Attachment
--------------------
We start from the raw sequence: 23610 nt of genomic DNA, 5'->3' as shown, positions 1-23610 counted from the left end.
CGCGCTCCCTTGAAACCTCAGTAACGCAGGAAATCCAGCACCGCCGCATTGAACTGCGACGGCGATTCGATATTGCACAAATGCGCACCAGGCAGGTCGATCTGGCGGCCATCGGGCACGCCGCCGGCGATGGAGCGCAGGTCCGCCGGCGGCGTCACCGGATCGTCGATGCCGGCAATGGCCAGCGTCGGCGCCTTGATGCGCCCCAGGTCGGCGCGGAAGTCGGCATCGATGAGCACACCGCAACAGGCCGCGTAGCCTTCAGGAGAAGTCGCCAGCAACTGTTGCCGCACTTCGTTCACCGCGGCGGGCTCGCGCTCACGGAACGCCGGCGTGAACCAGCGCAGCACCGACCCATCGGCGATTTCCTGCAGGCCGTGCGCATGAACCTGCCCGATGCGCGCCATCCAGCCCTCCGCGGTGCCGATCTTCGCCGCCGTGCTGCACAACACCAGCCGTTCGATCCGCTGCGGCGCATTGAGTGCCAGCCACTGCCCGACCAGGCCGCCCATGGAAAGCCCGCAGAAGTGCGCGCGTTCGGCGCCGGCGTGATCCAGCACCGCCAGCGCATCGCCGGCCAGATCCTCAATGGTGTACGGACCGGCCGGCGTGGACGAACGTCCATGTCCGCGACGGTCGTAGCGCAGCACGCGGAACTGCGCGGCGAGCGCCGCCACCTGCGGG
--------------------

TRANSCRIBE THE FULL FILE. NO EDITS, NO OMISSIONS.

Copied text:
We start from the raw sequence: 23610 nt of genomic DNA, 5'->3' as shown, positions 1-23610 counted from the left end.
CGCGCTCCCTTGAAACCTCAGTAACGCAGGAAATCCAGCACCGCCGCATTGAACTGCGACGGCGATTCGATATTGCACAAATGCGCACCAGGCAGGTCGATCTGGCGGCCATCGGGCACGCCGCCGGCGATGGAGCGCAGGTCCGCCGGCGGCGTCACCGGATCGTCGATGCCGGCAATGGCCAGCGTCGGCGCCTTGATGCGCCCCAGGTCGGCGCGGAAGTCGGCATCGATGAGCACACCGCAACAGGCCGCGTAGCCTTCAGGAGAAGTCGCCAGCAACTGTTGCCGCACTTCGTTCACCGCGGCGGGCTCGCGCTCACGGAACGCCGGCGTGAACCAGCGCAGCACCGACCCATCGGCGATTTCCTGCAGGCCGTGCGCATGAACCTGCCCGATGCGCGCCATCCAGCCCTCCGCGGTGCCGATCTTCGCCGCCGTGCTGCACAACACCAGCCGTTCGATCCGCTGCGGCGCATTGAGTGCCAGCCACTGCCCGACCAGGCCGCCCATGGAAAGCCCGCAGAAGTGCGCGCGTTCGGCGCCGGCGTGATCCAGCACCGCCAGCGCATCGCCGGCCAGATCCTCAATGGTGTACGGACCGGCCGGCGTGGACGAACGTCCATGTCCGCGACGGTCGTAGCGCAGCACGCGGAACTGCGCGGCGAGCGCCGCCACCTGCGGG